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The rules, which California is challenging in court, relax requirements under the health law that birth control services be covered at no additional cost. The new guidelines would allow more categories of employers, including publicly traded companies, to back out of the requirement by claiming religious objections.
Marc Carr’s attorney says the Department of Developmental Services has been “very resistant” to placing Carr in a mental institution. The hearing on Friday became contentious as the department pointed blame at the sheriff’s office. Judge Lewis Davis said that if Carr isn’t placed within 30 days, “I will impose sanctions.”
U.S. District Judge Vince Chhabria in San Francisco is allowing the trial to be broken up into two parts, barring the plaintiffs at first from introducing evidence that the company allegedly attempted to influence regulators and manipulate public opinion.
Human Longevity’s complaint had accused Craig Venter of leaving the company with his company-issued laptop in tow so that he could take with him trade secrets to try to set up a competing business.
In a closely watched case, Judge Reed O’Connor of the Federal District Court in Fort Worth, Texas ruled that without the penalty for not having health coverage, which Republicans zeroed out with their tax bill, the Affordable Care Act “can no longer be sustained as an exercise of Congress’s tax power.” And the rest of the law cannot be separated from that provision and is therefore invalid, he wrote. The judge’s ruling, practically speaking, won’t have an immediate impact on the way the health law operates. With enrollment closing on Saturday, the Trump administration said the court decision has “no impact to current coverage or coverage in a 2019 plan.”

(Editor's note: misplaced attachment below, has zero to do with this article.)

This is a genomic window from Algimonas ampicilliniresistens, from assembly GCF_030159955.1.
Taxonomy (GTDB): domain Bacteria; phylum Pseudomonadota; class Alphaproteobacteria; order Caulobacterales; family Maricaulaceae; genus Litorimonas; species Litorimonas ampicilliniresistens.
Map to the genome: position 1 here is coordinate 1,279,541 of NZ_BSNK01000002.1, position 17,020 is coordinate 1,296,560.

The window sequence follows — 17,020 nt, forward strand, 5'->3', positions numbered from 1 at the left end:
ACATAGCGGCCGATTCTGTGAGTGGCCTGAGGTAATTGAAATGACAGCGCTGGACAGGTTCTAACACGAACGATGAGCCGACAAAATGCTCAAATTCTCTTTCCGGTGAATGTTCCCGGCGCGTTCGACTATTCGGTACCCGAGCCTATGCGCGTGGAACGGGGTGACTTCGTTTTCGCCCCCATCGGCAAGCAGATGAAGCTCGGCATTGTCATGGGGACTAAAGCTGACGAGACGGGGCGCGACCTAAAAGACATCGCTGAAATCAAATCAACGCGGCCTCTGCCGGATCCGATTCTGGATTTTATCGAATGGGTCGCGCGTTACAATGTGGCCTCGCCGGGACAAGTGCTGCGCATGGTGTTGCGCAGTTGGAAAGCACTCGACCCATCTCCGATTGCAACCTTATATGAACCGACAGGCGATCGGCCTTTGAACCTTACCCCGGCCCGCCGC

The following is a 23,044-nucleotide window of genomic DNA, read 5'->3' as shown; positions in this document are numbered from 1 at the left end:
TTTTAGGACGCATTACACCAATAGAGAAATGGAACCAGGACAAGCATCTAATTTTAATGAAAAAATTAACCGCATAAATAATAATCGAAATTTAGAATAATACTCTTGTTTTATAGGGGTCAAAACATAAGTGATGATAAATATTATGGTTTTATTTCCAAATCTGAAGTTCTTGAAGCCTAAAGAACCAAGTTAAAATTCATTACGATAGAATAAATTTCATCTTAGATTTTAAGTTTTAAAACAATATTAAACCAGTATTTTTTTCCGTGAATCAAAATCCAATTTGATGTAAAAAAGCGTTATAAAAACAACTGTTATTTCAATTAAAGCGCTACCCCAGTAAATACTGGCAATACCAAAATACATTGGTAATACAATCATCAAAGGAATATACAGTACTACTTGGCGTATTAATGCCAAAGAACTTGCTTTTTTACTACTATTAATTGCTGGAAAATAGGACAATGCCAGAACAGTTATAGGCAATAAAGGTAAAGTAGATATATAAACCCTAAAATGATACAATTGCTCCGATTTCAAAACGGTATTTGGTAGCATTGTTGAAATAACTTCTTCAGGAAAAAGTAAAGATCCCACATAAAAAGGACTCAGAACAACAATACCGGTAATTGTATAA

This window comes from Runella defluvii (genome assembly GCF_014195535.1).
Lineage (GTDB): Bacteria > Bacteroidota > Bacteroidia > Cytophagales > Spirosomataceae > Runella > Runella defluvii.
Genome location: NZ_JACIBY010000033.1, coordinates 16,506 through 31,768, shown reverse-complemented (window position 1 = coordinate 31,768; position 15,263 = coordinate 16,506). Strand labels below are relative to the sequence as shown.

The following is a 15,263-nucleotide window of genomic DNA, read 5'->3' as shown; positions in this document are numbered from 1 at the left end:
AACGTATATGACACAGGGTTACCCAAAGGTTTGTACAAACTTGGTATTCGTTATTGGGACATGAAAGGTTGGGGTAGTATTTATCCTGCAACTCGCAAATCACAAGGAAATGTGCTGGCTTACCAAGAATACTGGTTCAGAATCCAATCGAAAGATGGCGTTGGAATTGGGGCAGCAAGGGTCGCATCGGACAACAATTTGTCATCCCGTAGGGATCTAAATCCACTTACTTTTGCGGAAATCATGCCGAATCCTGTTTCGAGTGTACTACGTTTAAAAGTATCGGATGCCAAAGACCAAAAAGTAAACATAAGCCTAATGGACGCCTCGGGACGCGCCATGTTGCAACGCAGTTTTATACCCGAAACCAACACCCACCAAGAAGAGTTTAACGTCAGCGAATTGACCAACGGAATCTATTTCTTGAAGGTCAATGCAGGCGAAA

U.S. District Judge Reed O’Connor, ruling on a suit brought by opponents of the Affordable Care Act, says that the law was invalidated when Congress dropped the tax penalty for not having coverage. Advocates for the law say they will appeal the decision.
The decision drew rebukes from the court’s more conservative judges, with Justice Clarence Thomas saying his colleagues’ refusal to hear the case over Medicaid funding for Planned Parenthood was politically motivated. “What explains the court’s refusal to do its job here? I suspect it has something to do with the fact that some respondents in these cases are named ‘Planned Parenthood,’” Thomas wrote.
A Swiss drugmaker is challenging a 2011 change to the law that no longer allows a company to patent an invention if it was for sale for more than a year before filing a patent application. Meanwhile, Congress also plans to focus on the issue of pharmaceutical patents and lawmakers continue to question the industry’s pricing decisions. And as Capitol Hill gears up for potential action on drug costs, there may be some lessons to be learned from China.
The impact of the ruling in the consolidated cases of Wit v. United Behavioral Health and Alexander v. United Behavioral Health could ripple across the country as many providers and patients say that, despite laws requiring insurers to cover behavioral care on parity with care for physical conditions, they often encounter significant problems getting carriers to pay for needed treatment.
Riverside County Superior Court Judge Daniel Ottolia halted enforcement of the law in May, ruling that state lawmakers had illegally considered and passed the legislation during a special session devoted to health care. However, the appeals court on Tuesday ruled that the doctors who had filed that suit had nothing to gain or lose from its enforcement, and thus lacked legal standing to sue.